23:08:28justanotheruser:At least they aren't blaming bitcoin: "Edit: I was an idiot and assumed that the "random" button on brainwallet.org was truly random, but it clearly is not. My coins were taken by someone who is clearly smarter than myself and this is completely my fault by creating Bitcoin addresses on a website that I assumed was safe. There's a $20k life lesson that I'll never forget, that's for sure. Also, to elaborate, I did not use the p
23:08:47dsnrk:justanotheruser: the theif returned the funds lower down in the thread.
23:10:44dsnrk:given how willing they are to do that, it's pretty reasonable to assume a lot more people were stolen from.
23:10:58[nsh]:* [nsh] reads thread
23:12:38[nsh]:how were the random addresses recreated/determined by the attacker?
23:12:43[nsh]:or is that not clear yet?
23:12:47cracksmurf:cracksmurf is now known as paavo
23:13:13sipa:by figuring out how the browser's math.random works, and trying all its potential states?
23:13:17dsnrk:math.random isn't a secure RNG
23:13:23[nsh]:seems so
23:13:45[nsh]:i wonder how many other people are similarly exposed (or how many bitcoins)
23:13:53dsnrk:hard to know.
23:14:05[nsh]:i guess it resolves itself eventually through malicious education
23:14:05dsnrk:only way of finding out is people self reporting
23:14:26dsnrk:it's also one of those things where people won't check for a few years, then go to get their millions out only to find an empty key.
23:14:36[nsh]:in an ideal world the education would be mischievous rather than malicious (as in this thread)
23:14:59[nsh]:but we don't live in an ideal world, and i have come to terms with the ecological advantage of lessons being learnt the yoinky way
23:15:36dsnrk:if they found 35 different "random" keys, it's pretty easy to assume they have enumerated the whole space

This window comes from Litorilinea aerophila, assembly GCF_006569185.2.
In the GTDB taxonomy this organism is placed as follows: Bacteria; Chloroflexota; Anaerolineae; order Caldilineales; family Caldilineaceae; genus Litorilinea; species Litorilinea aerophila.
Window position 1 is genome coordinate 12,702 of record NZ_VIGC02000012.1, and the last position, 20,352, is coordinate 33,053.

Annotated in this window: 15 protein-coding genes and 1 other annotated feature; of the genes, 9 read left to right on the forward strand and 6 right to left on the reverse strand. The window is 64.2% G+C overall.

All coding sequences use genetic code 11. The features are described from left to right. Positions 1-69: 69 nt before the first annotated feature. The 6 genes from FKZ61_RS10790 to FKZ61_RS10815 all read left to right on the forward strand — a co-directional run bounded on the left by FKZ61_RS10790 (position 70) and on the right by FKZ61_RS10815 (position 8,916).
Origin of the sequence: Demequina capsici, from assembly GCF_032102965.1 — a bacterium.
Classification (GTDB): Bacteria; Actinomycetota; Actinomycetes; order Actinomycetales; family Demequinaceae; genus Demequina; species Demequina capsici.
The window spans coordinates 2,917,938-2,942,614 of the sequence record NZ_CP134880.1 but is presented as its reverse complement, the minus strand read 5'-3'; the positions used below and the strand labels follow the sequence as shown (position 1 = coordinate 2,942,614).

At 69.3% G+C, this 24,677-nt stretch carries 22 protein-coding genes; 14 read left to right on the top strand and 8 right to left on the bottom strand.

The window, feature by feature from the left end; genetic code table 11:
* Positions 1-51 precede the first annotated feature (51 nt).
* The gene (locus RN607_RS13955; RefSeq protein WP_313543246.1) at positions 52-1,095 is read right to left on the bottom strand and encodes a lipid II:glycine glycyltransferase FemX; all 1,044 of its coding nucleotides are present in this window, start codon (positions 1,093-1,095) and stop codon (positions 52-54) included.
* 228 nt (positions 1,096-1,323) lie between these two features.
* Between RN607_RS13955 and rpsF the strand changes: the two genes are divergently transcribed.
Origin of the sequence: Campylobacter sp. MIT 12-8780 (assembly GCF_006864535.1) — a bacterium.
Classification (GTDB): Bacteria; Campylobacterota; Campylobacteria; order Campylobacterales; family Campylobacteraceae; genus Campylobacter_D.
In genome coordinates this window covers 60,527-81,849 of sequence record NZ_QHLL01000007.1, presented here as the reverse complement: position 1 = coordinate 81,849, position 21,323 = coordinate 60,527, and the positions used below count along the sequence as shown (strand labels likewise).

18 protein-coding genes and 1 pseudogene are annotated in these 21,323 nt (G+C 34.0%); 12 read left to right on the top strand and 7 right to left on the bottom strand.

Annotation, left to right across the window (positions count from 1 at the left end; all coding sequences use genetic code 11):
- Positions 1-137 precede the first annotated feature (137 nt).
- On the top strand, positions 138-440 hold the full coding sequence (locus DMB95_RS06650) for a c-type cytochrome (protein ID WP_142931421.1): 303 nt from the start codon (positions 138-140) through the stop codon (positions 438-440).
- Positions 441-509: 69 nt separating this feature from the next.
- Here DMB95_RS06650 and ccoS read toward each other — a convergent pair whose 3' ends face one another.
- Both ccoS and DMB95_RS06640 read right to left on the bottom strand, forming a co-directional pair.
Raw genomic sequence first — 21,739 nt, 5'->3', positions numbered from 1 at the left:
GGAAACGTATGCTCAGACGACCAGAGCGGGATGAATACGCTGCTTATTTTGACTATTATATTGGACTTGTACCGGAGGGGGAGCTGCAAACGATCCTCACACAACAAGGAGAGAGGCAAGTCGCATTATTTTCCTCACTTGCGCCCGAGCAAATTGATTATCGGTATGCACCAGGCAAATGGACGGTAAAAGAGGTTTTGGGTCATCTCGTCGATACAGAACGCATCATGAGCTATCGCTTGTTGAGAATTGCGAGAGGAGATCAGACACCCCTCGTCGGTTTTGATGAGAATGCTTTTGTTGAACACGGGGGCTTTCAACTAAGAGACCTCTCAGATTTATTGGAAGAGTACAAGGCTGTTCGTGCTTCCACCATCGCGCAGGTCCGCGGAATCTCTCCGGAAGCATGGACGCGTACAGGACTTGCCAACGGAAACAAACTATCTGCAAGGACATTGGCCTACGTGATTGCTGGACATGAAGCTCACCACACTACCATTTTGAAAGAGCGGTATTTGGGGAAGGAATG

23:22:38gmaxwell:sipa: in firefox at least math.random() is a 32-bit LCG, I'm reasonable sure its the same in IE and expect it to be the case in chrome too.
23:23:48maaku:gmaxwell: any chance you could get that fixed?
23:24:21dsnrk:what needs to be fixed? there's already a CSRNG, it's even in the bitcoinjs code. it just never runs.
23:25:06maaku:dsnrk: talking about firefox (gmaxwell works at mozilla)
23:25:26maaku:stop other people from shooting themselves in the foot too badly
23:25:50dsnrk:I know, but there's no reason for Math.random to be a CSRNG. that's what window.crypto is for.
23:25:56gmaxwell:maaku: anything reasonably secure would probably be noticably slower.
23:26:08gmaxwell:So I expect that would be the counter argument.
23:26:52maaku:rhm imho cryptographically secure or true rng should be the default math.random (standards be damned). you should be calling obscure apis to get a faster, less secure rng, not the other way around
23:27:22maaku:i wouldn't expect google or msft to agree with such an argument however
23:28:08dsnrk:I think it's best to just say that math.random is not secure, crypto.getrandombytes is. avoids the situation where some browsers are less secure than others.
23:28:49maaku:dsnrk: oh i agree, but that doesn't stop one browser vendor from actually making math.random secure under the hood
23:28:59gmaxwell:Even if you buy that going forward (rust's default rng is cryptographic one, though not perhaps as strong as you might like) the web already exists, so it might not be welcome to swap out math.random on things.
23:30:25dsnrk:bitcoin.org lists an awful lot of projects which use their library.
23:31:07dsnrk:isn't bc.i based on it?
23:31:11maaku:btw on the topics of utxo commitments ... i gave up trying to come up with cases where patricia tree level compression causes problems
23:31:13gmaxwell:dsnrk: did you also observe that it was the first line that breaks brainwallet?
23:31:29gmaxwell:maaku: go and implement it and see where it fails?
23:31:40maaku:yeah, probably
23:31:43dsnrk:gmaxwell: this one?
23:31:46dsnrk:if (navigator.appName == "Netscape" && navigator.appVersion < "5" && window.crypto) {
23:32:21maaku:i'm rewriting the bip and such to use level compression only, and i'm going to add a note to the message to the mailing list about the issue, in case someone wants to poke around
23:32:36gmaxwell:dsnrk: no, in the minified js code math.random() is called at two places, I believe it was the first and only the first that needed to be changed to break brainwallet.